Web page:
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I agree that the comparison in difference between the two is impossible except in theorhetical context, my only point in comparing them is that the difference *should* be negligible. I will concede they are different and how different is impossible without a meter and more testing.

My main concern is the EMS is not working or the AC was wired wrong at install. Best for the OP to keep the water heater on gas for now and check the wiring closely when able to make sure its not cross-wired and verify the EMS is functioning. Without it, a 30a coach with 2 ACs will pop the breaker regularly and render it all but useless.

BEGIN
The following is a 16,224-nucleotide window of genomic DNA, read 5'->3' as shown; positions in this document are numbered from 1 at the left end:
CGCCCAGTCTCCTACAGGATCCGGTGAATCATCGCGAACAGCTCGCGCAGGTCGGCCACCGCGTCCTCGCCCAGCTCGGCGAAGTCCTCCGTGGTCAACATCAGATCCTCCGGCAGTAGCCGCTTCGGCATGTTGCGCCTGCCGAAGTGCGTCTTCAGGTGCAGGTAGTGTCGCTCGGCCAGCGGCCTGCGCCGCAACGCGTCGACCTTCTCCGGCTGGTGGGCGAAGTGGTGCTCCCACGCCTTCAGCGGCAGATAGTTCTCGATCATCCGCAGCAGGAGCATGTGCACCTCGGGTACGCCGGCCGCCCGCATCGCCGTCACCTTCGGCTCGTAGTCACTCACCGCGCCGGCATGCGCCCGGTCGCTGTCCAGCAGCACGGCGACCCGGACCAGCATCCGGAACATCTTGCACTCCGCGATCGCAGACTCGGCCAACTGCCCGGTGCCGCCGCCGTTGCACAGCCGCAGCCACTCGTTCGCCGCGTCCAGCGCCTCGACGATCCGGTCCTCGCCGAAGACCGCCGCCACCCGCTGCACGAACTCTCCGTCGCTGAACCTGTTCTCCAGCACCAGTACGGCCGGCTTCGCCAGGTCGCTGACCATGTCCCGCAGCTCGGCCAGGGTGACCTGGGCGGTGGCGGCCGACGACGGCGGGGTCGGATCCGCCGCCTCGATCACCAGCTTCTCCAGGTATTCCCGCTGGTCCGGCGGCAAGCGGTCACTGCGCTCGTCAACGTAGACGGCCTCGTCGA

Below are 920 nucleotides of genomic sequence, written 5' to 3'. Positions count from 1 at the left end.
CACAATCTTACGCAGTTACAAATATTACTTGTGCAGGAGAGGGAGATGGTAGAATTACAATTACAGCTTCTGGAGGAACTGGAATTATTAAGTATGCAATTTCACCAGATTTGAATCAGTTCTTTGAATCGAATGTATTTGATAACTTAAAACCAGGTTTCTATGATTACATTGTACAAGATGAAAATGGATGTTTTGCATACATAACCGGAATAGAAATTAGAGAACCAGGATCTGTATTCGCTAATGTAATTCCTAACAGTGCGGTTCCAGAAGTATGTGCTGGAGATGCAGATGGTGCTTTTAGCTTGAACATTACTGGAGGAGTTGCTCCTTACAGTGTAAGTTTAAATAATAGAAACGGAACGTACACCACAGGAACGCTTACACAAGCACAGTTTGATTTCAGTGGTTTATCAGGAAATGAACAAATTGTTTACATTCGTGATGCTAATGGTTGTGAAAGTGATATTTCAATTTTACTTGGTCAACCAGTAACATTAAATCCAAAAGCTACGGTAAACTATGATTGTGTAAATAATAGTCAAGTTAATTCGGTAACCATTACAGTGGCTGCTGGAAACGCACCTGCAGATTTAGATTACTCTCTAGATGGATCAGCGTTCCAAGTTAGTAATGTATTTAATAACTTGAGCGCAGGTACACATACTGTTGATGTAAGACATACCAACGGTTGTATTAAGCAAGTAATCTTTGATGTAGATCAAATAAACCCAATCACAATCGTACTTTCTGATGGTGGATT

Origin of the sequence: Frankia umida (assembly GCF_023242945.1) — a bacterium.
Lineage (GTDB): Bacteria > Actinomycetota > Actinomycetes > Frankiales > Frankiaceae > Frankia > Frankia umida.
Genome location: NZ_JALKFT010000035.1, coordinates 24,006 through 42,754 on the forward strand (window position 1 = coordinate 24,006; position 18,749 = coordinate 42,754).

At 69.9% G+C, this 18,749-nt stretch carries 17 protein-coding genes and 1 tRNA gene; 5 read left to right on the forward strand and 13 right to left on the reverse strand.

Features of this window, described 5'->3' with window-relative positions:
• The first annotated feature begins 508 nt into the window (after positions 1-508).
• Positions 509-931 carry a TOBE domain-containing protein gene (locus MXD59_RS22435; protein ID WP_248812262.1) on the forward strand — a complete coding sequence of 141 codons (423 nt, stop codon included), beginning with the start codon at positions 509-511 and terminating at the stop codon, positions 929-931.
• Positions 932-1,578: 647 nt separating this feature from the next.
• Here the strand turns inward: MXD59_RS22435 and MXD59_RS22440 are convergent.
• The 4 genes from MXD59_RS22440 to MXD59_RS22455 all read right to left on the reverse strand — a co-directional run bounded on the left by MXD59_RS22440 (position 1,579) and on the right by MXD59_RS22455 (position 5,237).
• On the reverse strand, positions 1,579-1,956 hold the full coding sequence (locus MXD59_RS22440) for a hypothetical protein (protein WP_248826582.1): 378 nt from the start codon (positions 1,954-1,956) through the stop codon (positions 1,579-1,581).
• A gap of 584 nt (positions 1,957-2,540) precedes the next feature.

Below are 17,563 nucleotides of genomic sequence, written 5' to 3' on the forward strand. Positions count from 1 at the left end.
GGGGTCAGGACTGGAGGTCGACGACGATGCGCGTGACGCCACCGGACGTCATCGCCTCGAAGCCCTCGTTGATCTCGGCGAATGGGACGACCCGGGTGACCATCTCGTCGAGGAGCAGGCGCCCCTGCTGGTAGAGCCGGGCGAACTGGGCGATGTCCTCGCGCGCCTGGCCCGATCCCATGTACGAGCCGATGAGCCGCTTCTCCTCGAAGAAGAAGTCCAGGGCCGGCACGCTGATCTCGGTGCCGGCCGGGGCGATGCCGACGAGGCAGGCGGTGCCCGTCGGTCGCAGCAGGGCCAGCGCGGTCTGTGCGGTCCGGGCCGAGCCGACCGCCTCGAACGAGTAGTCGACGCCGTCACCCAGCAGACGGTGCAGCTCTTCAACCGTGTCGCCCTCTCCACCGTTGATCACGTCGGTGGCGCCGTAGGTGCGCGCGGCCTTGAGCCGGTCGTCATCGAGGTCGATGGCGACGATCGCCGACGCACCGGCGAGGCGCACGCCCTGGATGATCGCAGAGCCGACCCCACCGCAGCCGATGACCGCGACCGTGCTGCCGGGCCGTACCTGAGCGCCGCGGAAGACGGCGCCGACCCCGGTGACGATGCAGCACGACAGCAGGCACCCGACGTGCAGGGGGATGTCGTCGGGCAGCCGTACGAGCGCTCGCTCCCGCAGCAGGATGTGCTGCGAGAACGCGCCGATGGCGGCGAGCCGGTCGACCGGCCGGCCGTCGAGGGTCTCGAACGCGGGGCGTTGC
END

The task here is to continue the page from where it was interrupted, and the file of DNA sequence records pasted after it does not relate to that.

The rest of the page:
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Old 06-29-2022, 02:03 PM   #24
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I agree that the comparison in difference between the two is impossible except in theorhetical context, my only point in comparing them is that the difference *should* be negligible. I will concede they are different and how different is impossible without a meter and more testing.

My main concern is the EMS is not working or the AC was wired wrong at install. Best for the OP to keep the water heater on gas for now and check the wiring closely when able to make sure its not cross-wired and verify the EMS is functioning. Without it, a 30a coach with 2 ACs will pop the breaker regularly and render it all but useless.